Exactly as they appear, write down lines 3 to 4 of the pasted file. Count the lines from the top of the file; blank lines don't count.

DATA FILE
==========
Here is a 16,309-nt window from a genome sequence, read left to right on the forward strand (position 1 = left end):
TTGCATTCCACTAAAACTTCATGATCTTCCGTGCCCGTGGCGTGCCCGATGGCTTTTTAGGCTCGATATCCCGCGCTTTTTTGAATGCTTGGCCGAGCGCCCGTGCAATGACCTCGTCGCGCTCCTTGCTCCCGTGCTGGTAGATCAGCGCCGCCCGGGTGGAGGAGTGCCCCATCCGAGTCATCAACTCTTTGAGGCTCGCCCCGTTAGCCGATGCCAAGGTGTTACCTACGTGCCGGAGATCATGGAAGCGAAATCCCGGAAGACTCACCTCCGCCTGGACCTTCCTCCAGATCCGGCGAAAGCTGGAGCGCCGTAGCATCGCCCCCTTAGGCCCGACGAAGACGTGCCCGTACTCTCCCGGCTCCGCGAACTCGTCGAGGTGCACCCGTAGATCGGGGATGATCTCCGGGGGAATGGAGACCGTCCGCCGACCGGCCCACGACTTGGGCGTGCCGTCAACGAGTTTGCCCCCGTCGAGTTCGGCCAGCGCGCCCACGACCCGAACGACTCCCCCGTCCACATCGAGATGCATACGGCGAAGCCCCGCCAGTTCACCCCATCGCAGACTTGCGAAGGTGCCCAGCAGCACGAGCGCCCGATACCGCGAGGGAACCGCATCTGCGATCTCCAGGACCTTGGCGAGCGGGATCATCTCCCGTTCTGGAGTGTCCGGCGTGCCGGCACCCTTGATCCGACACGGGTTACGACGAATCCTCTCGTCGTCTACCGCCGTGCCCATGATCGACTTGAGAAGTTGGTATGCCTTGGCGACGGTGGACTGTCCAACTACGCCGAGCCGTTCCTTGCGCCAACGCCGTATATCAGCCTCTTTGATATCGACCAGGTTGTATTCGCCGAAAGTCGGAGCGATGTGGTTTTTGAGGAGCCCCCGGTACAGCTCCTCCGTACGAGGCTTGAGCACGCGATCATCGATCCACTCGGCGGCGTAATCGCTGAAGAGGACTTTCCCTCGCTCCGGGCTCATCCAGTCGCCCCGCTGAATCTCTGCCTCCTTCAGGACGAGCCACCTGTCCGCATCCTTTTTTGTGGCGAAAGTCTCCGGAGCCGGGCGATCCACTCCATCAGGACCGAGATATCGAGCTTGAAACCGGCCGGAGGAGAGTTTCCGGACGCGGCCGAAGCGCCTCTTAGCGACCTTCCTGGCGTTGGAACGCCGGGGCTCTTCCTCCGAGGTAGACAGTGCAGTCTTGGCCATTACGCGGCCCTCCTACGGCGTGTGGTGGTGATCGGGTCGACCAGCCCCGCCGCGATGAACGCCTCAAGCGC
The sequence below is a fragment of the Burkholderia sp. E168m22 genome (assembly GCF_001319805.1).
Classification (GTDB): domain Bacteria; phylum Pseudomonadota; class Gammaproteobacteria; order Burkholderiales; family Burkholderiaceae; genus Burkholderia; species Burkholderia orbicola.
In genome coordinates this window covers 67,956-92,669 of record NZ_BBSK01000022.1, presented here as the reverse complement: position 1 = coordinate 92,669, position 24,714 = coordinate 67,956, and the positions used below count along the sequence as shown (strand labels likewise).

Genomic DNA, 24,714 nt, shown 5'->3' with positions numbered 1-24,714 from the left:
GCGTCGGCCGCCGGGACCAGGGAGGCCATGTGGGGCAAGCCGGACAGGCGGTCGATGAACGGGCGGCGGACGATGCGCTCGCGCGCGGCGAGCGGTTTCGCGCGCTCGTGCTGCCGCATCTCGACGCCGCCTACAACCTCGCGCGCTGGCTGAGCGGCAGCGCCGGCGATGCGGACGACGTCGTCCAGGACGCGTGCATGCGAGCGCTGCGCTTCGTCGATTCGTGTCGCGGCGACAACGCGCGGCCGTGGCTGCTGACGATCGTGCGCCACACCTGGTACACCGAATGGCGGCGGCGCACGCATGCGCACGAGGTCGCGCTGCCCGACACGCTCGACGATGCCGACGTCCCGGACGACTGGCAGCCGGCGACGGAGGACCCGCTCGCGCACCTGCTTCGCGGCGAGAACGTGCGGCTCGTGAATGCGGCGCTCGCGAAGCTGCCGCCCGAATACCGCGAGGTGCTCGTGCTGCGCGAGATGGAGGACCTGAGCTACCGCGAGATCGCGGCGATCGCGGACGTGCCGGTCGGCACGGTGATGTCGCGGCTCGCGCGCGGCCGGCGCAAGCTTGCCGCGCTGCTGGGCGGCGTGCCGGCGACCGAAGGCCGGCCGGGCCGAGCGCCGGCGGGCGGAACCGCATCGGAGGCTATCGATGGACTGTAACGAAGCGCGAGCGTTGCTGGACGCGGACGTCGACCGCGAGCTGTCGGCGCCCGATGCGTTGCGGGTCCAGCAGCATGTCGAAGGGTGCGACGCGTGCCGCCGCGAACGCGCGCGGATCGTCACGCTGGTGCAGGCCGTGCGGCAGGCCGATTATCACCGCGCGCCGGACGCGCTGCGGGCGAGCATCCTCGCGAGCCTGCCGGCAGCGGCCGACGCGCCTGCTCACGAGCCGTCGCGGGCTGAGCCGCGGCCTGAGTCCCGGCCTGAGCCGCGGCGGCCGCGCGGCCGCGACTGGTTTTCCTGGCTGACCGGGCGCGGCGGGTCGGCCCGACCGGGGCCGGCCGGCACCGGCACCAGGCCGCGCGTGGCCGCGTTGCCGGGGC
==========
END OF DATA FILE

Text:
The sequence below is a fragment of the Burkholderia sp. E168m22 genome (assembly GCF_001319805.1).
Classification (GTDB): domain Bacteria; phylum Pseudomonadota; class Gammaproteobacteria; order Burkholderiales; family Burkholderiaceae; genus Burkholderia; species Burkholderia orbicola.